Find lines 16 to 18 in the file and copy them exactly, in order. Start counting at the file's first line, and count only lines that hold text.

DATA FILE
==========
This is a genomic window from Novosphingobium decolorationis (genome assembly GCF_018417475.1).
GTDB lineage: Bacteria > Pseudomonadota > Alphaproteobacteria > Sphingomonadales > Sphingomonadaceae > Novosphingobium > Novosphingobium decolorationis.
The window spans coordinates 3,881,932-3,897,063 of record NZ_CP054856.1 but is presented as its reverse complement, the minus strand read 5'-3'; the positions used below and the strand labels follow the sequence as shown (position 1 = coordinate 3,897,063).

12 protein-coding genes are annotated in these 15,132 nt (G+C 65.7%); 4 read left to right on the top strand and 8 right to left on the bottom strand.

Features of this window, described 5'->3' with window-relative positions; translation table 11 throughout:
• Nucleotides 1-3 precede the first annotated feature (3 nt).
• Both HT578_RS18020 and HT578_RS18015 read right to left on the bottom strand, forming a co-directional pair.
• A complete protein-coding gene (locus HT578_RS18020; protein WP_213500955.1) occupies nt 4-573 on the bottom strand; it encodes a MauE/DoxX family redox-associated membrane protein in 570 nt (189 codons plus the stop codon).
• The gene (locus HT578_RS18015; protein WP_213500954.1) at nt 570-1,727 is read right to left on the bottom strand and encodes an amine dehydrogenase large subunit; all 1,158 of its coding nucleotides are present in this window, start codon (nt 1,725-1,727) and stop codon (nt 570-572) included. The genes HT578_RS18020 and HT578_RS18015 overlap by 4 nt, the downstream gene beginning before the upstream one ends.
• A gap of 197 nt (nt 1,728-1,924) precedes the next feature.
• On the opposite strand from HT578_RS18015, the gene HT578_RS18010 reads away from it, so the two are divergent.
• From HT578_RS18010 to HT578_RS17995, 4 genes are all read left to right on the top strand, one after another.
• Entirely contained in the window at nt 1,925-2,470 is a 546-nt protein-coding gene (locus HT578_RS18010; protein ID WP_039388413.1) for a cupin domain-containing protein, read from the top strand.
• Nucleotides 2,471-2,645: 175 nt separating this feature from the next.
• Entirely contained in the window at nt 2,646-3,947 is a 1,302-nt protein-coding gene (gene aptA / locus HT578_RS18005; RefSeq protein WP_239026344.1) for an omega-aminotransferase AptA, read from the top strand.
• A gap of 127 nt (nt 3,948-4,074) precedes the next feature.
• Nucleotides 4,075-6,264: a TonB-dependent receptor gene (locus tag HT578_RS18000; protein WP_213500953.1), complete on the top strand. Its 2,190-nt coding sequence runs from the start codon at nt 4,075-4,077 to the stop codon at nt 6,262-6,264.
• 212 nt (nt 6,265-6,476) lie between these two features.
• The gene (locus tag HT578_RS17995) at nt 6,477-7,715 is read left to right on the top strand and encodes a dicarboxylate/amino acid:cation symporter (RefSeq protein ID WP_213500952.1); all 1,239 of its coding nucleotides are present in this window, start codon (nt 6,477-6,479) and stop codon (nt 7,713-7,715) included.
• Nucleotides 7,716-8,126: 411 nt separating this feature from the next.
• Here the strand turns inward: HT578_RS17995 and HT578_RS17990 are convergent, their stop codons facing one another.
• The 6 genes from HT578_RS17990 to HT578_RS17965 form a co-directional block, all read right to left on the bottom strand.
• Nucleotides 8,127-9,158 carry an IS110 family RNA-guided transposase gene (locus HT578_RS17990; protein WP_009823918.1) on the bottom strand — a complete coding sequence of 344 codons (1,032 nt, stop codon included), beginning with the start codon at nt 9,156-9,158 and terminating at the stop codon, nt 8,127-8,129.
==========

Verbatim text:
• A gap of 127 nt (nt 3,948-4,074) precedes the next feature.
• Nucleotides 4,075-6,264: a TonB-dependent receptor gene (locus tag HT578_RS18000; protein WP_213500953.1), complete on the top strand. Its 2,190-nt coding sequence runs from the start codon at nt 4,075-4,077 to the stop codon at nt 6,262-6,264.
• 212 nt (nt 6,265-6,476) lie between these two features.